Digital wallets, also known as e-wallets, are applications designed to store various credentials, such as credit/debit card and bank account details, personal identification numbers, loyalty card information, receipts, etc., and allow users to make online purchases without constantly entering their payment data.

PayPal, Apple Pay, and Google Pay are popular examples of digital wallets. This payment method offers multiple security features to ensure safe transactions:

  • Tokenization protects users' sensitive data, like credit/debit card information, by encoding and storing it as unique and randomly generated 15-16 digit numbers called tokens.
  • Multifactor authentication includes several verification steps, such as fingerprint/facial recognition and entering a PIN when users log in or make a transaction.
  • Consistent fraud monitoring involves keeping tabs on transactions in real time and notifying users of suspicious activities.

SWIFT and ACH Transfers

These types of electronic transactions are suitable for moving funds between banks. An ACH (Automated Clearing House) payment is commonly used in the US. It employs tokenization and encryption and follows strict rules and regulations to protect account and payment information.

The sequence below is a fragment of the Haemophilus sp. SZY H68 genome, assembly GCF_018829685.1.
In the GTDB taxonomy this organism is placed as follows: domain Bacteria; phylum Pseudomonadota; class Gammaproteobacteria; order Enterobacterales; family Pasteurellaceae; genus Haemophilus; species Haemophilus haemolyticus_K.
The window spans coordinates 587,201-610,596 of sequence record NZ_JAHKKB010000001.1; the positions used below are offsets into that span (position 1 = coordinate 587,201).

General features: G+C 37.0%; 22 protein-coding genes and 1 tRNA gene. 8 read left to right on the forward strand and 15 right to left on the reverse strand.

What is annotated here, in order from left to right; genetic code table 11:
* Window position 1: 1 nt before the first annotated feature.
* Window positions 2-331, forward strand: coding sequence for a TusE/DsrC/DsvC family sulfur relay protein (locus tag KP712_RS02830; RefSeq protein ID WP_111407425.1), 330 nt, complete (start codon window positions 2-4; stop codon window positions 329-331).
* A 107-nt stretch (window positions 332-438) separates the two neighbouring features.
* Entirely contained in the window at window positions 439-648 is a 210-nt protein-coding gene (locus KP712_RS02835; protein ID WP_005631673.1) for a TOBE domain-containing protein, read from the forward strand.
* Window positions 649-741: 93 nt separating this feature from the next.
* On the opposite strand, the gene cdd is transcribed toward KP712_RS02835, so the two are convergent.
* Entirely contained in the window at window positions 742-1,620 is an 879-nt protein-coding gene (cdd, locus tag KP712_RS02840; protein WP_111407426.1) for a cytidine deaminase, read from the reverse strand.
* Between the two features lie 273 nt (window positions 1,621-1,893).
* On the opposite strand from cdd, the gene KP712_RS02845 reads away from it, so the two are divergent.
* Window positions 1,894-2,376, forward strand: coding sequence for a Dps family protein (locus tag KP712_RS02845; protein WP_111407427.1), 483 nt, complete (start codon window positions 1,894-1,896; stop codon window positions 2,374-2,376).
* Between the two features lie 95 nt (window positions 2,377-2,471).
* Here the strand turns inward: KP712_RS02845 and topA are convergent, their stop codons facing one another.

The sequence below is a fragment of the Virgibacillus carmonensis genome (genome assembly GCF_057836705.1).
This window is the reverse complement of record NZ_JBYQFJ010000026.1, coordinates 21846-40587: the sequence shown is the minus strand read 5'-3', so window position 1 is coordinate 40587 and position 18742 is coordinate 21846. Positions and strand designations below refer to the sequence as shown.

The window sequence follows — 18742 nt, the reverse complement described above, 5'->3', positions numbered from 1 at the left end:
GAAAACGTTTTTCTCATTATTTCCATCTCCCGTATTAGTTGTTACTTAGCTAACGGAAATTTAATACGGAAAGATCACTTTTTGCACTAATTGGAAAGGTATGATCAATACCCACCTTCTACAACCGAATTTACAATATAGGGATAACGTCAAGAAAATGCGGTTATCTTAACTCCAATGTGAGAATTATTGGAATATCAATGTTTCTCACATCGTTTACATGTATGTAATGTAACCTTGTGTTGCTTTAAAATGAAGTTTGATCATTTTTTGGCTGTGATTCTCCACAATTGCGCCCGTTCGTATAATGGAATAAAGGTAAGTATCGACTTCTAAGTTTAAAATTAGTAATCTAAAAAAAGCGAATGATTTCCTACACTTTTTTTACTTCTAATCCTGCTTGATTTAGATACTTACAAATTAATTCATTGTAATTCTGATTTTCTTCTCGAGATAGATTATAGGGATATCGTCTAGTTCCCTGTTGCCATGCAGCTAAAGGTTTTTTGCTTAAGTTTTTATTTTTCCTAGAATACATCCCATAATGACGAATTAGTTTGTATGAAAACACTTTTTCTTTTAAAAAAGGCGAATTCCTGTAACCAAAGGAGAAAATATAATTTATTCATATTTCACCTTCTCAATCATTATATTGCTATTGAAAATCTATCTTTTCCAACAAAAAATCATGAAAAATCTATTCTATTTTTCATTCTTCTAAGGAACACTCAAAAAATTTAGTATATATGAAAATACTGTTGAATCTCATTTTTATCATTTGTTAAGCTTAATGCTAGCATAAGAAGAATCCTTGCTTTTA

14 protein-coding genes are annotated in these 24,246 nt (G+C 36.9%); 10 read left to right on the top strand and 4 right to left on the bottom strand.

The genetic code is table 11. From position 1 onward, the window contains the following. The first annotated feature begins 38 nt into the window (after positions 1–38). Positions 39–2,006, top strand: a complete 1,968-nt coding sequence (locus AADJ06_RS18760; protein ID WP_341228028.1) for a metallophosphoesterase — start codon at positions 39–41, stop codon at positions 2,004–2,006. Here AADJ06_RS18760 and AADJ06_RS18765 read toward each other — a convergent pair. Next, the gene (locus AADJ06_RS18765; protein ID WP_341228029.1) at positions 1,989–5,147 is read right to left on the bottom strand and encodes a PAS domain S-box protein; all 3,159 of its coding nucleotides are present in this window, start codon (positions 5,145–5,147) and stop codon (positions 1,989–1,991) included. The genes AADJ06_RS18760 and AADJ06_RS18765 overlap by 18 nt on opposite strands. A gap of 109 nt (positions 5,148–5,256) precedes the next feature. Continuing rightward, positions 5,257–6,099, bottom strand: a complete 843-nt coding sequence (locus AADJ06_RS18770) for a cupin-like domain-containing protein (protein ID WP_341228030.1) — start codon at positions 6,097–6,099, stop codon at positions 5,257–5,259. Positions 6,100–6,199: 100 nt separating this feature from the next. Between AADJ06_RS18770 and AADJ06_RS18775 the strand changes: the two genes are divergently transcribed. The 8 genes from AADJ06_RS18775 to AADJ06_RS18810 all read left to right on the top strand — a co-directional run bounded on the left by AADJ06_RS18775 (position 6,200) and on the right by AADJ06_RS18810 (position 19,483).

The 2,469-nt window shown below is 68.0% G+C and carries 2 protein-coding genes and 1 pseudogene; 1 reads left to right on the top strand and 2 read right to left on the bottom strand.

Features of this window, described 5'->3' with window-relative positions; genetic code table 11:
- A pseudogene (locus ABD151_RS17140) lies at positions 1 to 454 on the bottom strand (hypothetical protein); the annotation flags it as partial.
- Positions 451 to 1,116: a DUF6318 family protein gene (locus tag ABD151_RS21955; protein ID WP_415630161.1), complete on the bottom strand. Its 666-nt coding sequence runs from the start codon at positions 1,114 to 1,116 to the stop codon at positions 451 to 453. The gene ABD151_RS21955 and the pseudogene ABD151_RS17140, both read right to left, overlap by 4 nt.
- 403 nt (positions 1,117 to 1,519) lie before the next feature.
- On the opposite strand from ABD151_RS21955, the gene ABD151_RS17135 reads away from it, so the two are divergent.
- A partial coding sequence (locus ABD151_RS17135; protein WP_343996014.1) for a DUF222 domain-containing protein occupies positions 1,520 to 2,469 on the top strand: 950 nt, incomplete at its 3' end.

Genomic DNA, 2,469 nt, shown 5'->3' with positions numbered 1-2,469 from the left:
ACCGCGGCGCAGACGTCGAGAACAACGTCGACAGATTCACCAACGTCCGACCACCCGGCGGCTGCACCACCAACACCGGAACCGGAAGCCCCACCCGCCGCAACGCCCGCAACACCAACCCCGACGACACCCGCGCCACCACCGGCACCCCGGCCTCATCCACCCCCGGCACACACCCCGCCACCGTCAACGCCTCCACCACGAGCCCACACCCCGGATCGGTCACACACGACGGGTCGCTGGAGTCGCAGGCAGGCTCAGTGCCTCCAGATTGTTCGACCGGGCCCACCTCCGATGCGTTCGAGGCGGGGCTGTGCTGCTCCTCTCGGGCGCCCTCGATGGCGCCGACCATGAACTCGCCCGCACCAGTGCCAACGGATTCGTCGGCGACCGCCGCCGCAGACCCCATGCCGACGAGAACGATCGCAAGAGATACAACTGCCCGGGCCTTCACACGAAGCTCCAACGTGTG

SWIFT (Society for Worldwide Interbank Financial Telecommunication) is a messaging network that links multiple financial institutions and facilitates international money transfers.

SWIFT uses a reliable system of codes so only authorized banks can access transaction data.

Best Practices for Secure Payments Online

Secure Online Payment Best Practices

Since malicious actors incessantly seek new ways to steal sensitive customer payment data, businesses must be well-versed in diverse cybersecurity practices to promote a safe online payment environment. Let’s review the top seven tips on protecting financial transactions from hazards and boosting customer confidence.

1. Set up an SSL certificate

SSL (secure sockets layer) is a surefire means of improving payment security for businesses. Installing an SSL certificate on a website ensures all data remains encrypted and secure during transmission, giving customers peace of mind when submitting personal and financial details.

Numerous types of SSL certificates are available, each serving a specific purpose and providing different levels of security. The list includes domain-validated (DV), organization-validated (OV), multi-domain, wildcard, and extended validation (EV) SSL certificates.

The latter option is best for eCommerce sites, online banking platforms, or any website that handles sensitive customer data. To get an EV certificate, companies are required to go through a detailed validation process. This process involves verifying their legal identity, domain ownership, and more.

2. Be PCI DSS compliant